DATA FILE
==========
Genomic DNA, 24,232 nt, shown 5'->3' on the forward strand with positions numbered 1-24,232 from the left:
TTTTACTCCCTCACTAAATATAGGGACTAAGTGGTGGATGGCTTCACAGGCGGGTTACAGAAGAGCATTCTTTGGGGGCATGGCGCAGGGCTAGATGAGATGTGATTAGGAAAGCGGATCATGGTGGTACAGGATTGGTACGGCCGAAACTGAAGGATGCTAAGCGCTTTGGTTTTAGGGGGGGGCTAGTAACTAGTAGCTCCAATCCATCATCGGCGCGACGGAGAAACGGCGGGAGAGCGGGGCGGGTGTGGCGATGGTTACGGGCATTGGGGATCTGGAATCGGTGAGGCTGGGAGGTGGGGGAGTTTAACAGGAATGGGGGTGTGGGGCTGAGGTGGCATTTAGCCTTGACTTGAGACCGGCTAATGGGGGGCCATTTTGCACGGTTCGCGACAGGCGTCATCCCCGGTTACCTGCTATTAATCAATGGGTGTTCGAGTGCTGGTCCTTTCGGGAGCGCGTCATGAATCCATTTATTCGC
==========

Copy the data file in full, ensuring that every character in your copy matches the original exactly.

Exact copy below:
Genomic DNA, 24,232 nt, shown 5'->3' on the forward strand with positions numbered 1-24,232 from the left:
TTTTACTCCCTCACTAAATATAGGGACTAAGTGGTGGATGGCTTCACAGGCGGGTTACAGAAGAGCATTCTTTGGGGGCATGGCGCAGGGCTAGATGAGATGTGATTAGGAAAGCGGATCATGGTGGTACAGGATTGGTACGGCCGAAACTGAAGGATGCTAAGCGCTTTGGTTTTAGGGGGGGGCTAGTAACTAGTAGCTCCAATCCATCATCGGCGCGACGGAGAAACGGCGGGAGAGCGGGGCGGGTGTGGCGATGGTTACGGGCATTGGGGATCTGGAATCGGTGAGGCTGGGAGGTGGGGGAGTTTAACAGGAATGGGGGTGTGGGGCTGAGGTGGCATTTAGCCTTGACTTGAGACCGGCTAATGGGGGGCCATTTTGCACGGTTCGCGACAGGCGTCATCCCCGGTTACCTGCTATTAATCAATGGGTGTTCGAGTGCTGGTCCTTTCGGGAGCGCGTCATGAATCCATTTATTCGC